February 18, 2020  
 
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Selling a Company

 

Selling an Internet Publishing Business

Most businesses are susceptible to economic conditions and internet publishing businesses are no exception. But in some cases, a down economy can actually improve saleability. All it takes is a strategy to identify solid prospects and convert them to buyers.

If you plan on selling your internet publishing business quickly, prepare to be disappointed.
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Growth-minded entrepreneurs also find an appealing internet publishing business hard to pass up. So for internet publishing business sellers, today's market is all about convincing buyers that the numbers make their companies worth the asking price.

Professional Appraisals

An experienced appraiser is part and parcel of a successful internet publishing business sale. By hiring an appraiser to conduct a thorough appraisal of tangible and non-tangible assets prior to listing, you get a measure of the true worth of your business. Although the appraised value of your business may not be the same as the sales price, you gain valuable insight that can be used to your advantage during negotiations. Even though you may disagree with the appraiser's value estimates, it's important to give your appraiser the information and independence he needs to present an objective opinion. To ensure accuracy, ask your broker to provide references for appraisers with industry experience.

Dealing with Your Emotions

Coping with the emotions of a business sale can be difficult, even under the best of circumstances. Although you might think you're ready to exit your business, selling and separating from an internet publishing business scan stir up a range of emotions. We advise sellers to discuss their feelings with family members and close friends before, during and after the sale. At the same time, it's helpful to consult with people who can help limit the influence of your emotions on negotiations and other aspects of the sale process.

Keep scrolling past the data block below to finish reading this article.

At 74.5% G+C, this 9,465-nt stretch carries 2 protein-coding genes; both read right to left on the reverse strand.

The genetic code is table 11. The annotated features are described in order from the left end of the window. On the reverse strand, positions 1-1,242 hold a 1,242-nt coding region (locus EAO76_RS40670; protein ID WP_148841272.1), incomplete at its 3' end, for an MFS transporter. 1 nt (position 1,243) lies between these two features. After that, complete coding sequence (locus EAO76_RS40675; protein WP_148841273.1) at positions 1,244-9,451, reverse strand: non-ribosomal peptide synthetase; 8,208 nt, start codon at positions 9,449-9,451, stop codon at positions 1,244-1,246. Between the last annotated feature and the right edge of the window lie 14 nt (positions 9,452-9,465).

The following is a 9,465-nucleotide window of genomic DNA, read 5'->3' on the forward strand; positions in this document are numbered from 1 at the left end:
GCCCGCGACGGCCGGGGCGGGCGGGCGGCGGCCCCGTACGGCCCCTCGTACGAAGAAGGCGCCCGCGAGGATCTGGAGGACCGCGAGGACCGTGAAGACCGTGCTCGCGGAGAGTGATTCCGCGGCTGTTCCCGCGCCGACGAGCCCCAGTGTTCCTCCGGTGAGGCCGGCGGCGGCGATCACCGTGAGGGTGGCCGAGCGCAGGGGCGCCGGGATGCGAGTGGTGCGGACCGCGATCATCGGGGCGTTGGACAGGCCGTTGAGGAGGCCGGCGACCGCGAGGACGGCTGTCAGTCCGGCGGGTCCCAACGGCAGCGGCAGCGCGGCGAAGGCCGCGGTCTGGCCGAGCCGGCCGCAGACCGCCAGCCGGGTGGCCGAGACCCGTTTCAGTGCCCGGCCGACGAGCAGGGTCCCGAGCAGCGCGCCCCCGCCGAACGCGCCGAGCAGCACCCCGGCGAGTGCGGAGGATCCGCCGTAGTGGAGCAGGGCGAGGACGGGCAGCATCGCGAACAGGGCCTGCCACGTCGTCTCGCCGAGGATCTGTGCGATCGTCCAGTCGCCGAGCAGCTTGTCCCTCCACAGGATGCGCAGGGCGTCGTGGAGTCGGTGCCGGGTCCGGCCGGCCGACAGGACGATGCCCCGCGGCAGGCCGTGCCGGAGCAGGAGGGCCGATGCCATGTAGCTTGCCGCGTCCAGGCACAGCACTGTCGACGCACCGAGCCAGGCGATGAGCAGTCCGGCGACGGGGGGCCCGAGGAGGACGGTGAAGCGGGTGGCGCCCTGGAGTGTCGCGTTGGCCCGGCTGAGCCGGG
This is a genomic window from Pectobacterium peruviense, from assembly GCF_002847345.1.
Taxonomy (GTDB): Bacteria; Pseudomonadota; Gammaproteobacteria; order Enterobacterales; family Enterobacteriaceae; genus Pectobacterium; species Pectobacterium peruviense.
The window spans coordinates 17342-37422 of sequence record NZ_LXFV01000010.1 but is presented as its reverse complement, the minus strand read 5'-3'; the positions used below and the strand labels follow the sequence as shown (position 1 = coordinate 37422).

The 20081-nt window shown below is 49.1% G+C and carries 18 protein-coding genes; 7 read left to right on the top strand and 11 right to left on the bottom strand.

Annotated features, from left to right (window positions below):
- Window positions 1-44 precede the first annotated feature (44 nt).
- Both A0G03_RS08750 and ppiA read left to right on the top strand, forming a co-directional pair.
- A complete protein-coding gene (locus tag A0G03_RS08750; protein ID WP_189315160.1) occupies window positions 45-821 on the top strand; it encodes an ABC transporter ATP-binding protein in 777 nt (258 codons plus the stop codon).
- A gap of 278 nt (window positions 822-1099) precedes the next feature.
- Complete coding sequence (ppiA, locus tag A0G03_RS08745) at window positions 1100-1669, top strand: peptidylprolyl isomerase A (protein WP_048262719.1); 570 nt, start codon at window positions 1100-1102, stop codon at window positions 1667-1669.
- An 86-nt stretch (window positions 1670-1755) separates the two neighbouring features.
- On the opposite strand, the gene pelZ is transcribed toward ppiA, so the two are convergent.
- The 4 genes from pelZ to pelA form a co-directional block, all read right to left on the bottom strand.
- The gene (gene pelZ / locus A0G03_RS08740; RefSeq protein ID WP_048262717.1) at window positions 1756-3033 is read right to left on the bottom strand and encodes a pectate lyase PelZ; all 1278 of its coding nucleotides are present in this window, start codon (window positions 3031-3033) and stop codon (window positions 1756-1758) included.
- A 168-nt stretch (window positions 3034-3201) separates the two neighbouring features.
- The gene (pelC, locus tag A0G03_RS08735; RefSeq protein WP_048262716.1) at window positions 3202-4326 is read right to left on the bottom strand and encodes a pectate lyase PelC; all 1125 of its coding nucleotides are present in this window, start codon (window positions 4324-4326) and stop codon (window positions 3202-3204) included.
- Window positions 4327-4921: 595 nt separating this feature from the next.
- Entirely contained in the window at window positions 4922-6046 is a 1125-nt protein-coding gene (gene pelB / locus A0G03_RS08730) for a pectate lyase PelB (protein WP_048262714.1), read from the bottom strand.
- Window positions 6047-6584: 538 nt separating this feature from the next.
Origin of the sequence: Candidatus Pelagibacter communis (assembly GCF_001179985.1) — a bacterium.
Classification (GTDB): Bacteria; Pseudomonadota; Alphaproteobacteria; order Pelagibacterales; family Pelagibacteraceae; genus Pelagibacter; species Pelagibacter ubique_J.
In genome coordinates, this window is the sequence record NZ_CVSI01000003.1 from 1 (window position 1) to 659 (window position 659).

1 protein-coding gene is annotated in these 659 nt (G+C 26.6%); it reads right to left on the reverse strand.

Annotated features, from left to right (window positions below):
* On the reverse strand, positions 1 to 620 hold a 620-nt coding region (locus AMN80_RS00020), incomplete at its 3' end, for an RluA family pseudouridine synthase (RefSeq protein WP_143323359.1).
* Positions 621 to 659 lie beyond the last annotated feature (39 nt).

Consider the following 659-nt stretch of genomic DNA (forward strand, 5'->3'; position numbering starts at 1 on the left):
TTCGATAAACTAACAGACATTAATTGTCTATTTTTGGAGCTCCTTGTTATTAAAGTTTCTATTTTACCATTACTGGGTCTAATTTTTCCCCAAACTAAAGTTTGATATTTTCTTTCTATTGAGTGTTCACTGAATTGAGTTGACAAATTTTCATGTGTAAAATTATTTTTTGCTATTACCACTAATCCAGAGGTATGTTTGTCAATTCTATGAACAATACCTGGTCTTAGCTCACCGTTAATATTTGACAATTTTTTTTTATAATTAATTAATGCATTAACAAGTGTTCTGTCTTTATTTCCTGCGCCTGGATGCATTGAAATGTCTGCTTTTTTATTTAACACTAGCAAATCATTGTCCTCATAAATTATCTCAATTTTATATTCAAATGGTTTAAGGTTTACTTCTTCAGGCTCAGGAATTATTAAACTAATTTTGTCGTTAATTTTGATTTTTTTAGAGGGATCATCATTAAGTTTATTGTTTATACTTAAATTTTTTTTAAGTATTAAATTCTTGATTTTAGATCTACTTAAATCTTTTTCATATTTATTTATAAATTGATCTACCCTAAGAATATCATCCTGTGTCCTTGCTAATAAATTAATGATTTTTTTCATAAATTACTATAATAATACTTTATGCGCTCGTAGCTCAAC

Workforce Concerns

As a business owner, you want to keep you employees informed about your plans; as a seller it's in your best interest to keep your employees in the dark for as long as possible. You're concerned about confidentiality, and rightfully so. However, the longer the selling process drags on, the more likely it is that rumors will begin to circulate throughout your workforce. When that happens, it's best to have a frank conversation with your team rather than allowing rumors to circulate through the organization. Maintain a positive tone in your conversations and answer your employees questions as completely as you can without jeopardizing the sale.

More Info on Business Transitions and Related Articles

Given your interest in exit planning and in internet publishing businesses, you might find these additional resources to be of interest.

Terms of Investment Banking Agreement

Marketing an Internet Publishing Business

Entrepreneurial Exit Strategies


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